The Missouri in the Civil War Message Board

Unintended consequences of friendship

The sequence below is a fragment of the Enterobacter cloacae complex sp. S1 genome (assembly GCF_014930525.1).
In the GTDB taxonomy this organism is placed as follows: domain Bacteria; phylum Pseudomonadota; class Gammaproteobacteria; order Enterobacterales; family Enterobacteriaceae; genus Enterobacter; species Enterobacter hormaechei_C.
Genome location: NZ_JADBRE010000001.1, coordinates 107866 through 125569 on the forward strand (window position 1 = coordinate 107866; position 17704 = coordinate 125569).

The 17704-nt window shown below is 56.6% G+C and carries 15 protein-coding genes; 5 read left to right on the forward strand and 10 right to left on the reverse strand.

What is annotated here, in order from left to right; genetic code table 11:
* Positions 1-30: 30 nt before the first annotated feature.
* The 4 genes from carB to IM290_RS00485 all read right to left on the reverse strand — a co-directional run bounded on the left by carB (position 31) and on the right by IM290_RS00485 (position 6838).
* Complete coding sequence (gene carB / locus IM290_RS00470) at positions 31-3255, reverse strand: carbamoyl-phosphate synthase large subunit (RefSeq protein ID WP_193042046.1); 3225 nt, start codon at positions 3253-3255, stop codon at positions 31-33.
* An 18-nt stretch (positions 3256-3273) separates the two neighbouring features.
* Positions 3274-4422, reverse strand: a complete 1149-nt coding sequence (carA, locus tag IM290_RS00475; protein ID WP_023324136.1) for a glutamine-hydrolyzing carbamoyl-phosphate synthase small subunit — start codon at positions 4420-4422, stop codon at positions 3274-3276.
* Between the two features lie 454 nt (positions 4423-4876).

A tale of the friendship of two men - one from Massachusetts and the other from Prussia - and the connection to Union forces and the emancipation of Missouri slaves. About 1850 a young American from Harvard, William Sedgwick, went to the University of Breslau to study law. William met a young medical student, Anton Nixdorf, and convinced him to visit America. Anton came to Massachusetts where William's family lived, and took a position as a German professor at Sedgwick College, reading medicine under the instruction of a nearby doctor. A year later, William Sedgwick went to St. Louis to set up a legal practice and Anton took a job as a dry goods clerk in St. Louis. For eighteen months Anton read medical texts at the library, then entered St. Louis Medical College, graduating in 1856. He practiced in St. Louis for a time, then traveled upriver to the steamboat port of Tuscumbia, Missouri. In 1861 he enlisted as a surgeon in Company H of the Osage Home Guards under Captain Capps, and was later made surgeon of the Miller and Camden County Rangers, commanded by Captain John Salsman. Anton's friend, William Sedgwick, served with the Massachusetts Infantry. A few weeks after William was promoted to Major, on September 17, 1862, he was wounded at Antietam. His friends found him eight hours later and took him to a farmhouse where his mother and sister cared for him until his death on September 29th. After the Radical Republicans won power in Missouri in the election of 1864, Anton Nixdorf was sent to St. Louis for the State Constitutional Convention in January 1865. Because of the friendship formed at the University of Breslau in 1850, Anton Nixdorf was one of the signers of the document abolishing slavery in Missouri - January 11, 1865.